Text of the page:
Sweetgrass: Where does it come from?
The grass thrives near brackish marshes, on coastal islands and in forests. The harvest time runs from late spring to about September. One local supply and gathering method is done through a collective where weavers pay a $25 fee and must contribute one small basket to be granted a portion of the harvest. Proceeds go back to local support and promotion. Charles Towne Landing State Park is one of about five favored collection sites. What to look forOne of the primary construction prides in locally made baskets, such as the fruit basket (above) made by Kymberly I. Youson, is their tight weave that helps them hold water. Some of the ways to detect cheap knockoffs from abroad include:Uniform grayish color, rather than a combination of pale greens and brownsCracking or frayingPlastic ties woven throughoutHard and unpliable, or too pliable.
Charleston sweetgrass basket maker Jennifer Broughton can spend days weaving a basket large enough to display a loaf a bread, delicately looping, twisting and knotting strands in the old and traditional way.
So when she learned a national home decorating company was selling mass-produced copies of baskets similar to the ones she makes, she was taken back.
Even more shocking is that they originated from the Philippines and carry a selling price of $25 for something Charleston weavers charge $200 or more.
“They are taking away our livelihood,” Broughton said last week outside the U.S. post office on Meeting Street where she and others have sold for decades.
“They are taking our business away.”
Lowcountry weavers say they were caught off-guard by the latest attempt to copy their work, this time by a mass marketer offering something “inspired by the beloved sweet grass baskets of the Carolina coast.”
The commercial baskets, part of a collaboration between Southern Living and Ballard Designs, are advertised for sale this spring.
Ballard's catalog, which runs 12 million print copies, shows a grass-style weave that press materials said comes from the designs “Charleston is known for.”
“Perfect for sharing bread around the table, it coordinates beautifully with our casual mix and match dinnerware,” the web version of the catalog boasted.
After The Post and Courier inquired about the catalog item, the basket's description was rewritten on Ballard's website, with the Carolina reference taken out.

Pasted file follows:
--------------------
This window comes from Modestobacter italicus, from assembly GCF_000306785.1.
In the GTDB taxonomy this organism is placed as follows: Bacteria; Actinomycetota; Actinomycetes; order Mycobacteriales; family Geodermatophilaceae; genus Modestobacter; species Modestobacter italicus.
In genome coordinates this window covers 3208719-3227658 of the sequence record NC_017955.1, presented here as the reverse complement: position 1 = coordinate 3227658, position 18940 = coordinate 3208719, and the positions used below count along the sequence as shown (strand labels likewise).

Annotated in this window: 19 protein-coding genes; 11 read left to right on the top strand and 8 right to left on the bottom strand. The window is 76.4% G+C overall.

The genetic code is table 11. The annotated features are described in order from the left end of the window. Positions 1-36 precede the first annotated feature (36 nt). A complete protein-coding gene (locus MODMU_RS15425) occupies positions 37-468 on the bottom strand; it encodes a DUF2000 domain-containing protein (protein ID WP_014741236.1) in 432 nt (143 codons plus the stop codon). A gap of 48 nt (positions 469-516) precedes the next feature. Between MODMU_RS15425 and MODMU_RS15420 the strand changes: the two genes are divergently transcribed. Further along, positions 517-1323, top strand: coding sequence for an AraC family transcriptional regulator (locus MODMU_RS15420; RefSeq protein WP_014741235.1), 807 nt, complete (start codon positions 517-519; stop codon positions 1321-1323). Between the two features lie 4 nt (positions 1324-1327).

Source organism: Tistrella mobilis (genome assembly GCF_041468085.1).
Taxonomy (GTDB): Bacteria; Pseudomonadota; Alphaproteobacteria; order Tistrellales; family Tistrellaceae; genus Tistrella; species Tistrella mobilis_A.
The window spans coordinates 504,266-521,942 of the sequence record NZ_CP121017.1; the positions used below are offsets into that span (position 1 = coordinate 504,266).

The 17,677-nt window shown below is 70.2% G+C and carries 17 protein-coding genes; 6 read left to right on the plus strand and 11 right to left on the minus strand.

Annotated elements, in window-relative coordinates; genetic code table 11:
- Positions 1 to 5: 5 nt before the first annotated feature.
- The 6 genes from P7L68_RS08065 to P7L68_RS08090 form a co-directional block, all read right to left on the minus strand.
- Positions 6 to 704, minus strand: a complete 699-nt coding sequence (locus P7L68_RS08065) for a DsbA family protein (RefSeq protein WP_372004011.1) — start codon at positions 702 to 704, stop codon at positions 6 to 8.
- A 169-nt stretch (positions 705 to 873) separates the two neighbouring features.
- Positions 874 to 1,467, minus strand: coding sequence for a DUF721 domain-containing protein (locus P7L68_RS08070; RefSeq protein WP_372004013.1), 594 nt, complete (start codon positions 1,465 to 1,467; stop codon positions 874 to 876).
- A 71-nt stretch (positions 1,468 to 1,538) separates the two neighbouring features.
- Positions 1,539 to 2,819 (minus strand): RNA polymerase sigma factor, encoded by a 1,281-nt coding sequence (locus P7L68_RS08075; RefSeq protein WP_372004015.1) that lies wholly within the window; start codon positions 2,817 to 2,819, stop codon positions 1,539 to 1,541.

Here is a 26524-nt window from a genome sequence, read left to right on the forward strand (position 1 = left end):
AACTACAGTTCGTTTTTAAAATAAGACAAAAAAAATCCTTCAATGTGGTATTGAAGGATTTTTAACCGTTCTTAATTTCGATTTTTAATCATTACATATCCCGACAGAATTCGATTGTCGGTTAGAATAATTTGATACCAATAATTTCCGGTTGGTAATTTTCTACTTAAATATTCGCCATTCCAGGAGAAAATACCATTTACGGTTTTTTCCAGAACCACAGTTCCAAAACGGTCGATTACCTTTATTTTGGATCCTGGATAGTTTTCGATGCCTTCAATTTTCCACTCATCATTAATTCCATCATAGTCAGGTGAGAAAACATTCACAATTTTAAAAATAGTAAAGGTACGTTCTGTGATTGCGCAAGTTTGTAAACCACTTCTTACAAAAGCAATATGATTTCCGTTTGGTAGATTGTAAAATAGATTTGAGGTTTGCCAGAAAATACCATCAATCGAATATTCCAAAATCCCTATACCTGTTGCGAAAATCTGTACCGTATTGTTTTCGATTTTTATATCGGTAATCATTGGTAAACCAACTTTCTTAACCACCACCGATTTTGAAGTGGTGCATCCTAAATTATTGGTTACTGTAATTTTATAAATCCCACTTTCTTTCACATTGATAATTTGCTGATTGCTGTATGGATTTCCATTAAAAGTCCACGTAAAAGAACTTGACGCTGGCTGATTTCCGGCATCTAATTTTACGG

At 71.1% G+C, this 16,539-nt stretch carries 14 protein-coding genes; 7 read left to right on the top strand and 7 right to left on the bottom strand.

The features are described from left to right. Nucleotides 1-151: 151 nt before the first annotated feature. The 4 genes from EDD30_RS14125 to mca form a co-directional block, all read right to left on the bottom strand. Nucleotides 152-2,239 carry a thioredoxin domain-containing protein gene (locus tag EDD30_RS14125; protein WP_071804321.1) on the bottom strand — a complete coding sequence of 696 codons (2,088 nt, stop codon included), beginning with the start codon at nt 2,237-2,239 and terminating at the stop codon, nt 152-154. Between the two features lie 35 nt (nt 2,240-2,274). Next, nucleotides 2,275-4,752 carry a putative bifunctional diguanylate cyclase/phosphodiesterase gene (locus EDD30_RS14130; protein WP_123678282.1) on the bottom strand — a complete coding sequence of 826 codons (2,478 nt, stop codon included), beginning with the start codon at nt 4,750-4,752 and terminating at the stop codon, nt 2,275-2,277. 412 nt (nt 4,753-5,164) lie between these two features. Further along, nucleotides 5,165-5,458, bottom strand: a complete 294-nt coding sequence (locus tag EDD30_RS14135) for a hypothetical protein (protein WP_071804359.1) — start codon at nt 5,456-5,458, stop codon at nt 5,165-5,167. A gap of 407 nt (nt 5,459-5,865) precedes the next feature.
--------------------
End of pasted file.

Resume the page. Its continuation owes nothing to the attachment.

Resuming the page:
The company wanted to be “sensitive to local artisans,” Jennifer Zawadzinski, director of communications for Time Inc. Lifestyle Group, said about the decision to change the language.
Basket weavers say attempts like these undercut their product's authenticity, opening the market to fakes.
“To me, it's a knock-off,” Lynette Youson, a basket weaver and co-chair of the Sweetgrass Cultural Art Festival Association, said after seeing a picture of the Ballard-produced rattan basket.
She worries the next negative step is to “do something like this on machines.”
The Lowcountry's famous coiled sweetgrass basket is part of a centuries-old tradition. Carried across the Atlantic by West Africans caught in the slave trade, they quickly became practical items on South Carolina plantations.
But it wasn't until the 1929 opening of the Grace Bridge — the first span linking downtown Charleston to Mount Pleasant — that they gained status as a highly regarded collectable representative of the region. That's when an industrious Lottie “Winnee” Moultrie Swinton placed a chair next to U.S. Highway 17 in Mount Pleasant (now Sweetgrass Basket Makers Highway), giving birth to the roadside basket stand.
Since then, the weavers have become so ingrained in local lore the S.C. Legislature made their baskets the official state handcraft in 2006.
Estimates are that as many as 300 women practice the art today from Georgetown to the barrier islands and south to the Georgia state line. For many, selling their baskets is a sole source of income, with some earning $17,000 a year or more.
This isn't the first time that weavers say their creations have been commercially threatened. In 2007, The Post and Courier examined the fear of fakes entering the local market, including from Asia. That investigation found imitations were available within the Highway 17 corridor, although they appeared to be generally of poor quality.
More alarming, though, was they were selling for at least three times cheaper than domestic versions, seldom priced higher than $30.
Being vigilant against similar attempts is not something weavers say they can let lapse.
“Imitations are painfully deceiving,” Joyce Coakley, a sweetgrass basket-maker, author and historian, told the newspaper in an e-mail last week.
One countermeasure, she said, is to use an upcoming sweetgrass summit in January to discuss ways of protecting the provenance of locally produced baskets.
If more isn't done, she added, both the region and the weavers will both suffer.
“When tourists and collectors purchase a Charleston sweetgrass basket, they are trusting the artisan to produce quality, authentic art with superior workmanship,” she said. “They want the history of a people who were able to retain the artistic character of their ancestors' 400-year history in America.”
Lynette Youson weaves a rice fanner made with bullrush at the Mount Pleasant Visitors Center on Friday. The fanner will have a 32-inch bottom when she’s finished.×
Lynette Youson wears sweetgrass earrings as she weaves a rice fanner made with bullrush working at the Mount Pleasant Visitors Center on Friday May 18, 2012. (Wade Spees/postandcourier.com)×